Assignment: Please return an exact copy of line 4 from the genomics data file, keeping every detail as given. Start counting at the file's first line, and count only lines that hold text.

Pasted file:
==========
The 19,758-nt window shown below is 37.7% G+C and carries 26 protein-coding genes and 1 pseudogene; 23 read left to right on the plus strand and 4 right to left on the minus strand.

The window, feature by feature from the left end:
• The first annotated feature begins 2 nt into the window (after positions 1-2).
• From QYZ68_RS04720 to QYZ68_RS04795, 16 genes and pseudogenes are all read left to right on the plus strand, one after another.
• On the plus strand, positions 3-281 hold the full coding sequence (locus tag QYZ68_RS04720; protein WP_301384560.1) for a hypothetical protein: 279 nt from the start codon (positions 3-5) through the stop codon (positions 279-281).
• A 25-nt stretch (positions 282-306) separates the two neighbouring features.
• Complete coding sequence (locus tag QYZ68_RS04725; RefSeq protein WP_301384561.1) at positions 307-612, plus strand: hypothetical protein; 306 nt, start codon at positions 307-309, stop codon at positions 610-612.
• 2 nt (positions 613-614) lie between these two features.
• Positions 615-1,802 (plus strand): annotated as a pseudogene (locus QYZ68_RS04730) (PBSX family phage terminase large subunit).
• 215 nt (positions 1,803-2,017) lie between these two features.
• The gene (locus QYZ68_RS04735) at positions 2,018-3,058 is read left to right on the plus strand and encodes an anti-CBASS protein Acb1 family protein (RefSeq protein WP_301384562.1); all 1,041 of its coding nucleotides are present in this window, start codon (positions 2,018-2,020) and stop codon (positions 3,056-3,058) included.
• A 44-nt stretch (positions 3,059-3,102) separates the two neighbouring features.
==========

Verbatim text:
• From QYZ68_RS04720 to QYZ68_RS04795, 16 genes and pseudogenes are all read left to right on the plus strand, one after another.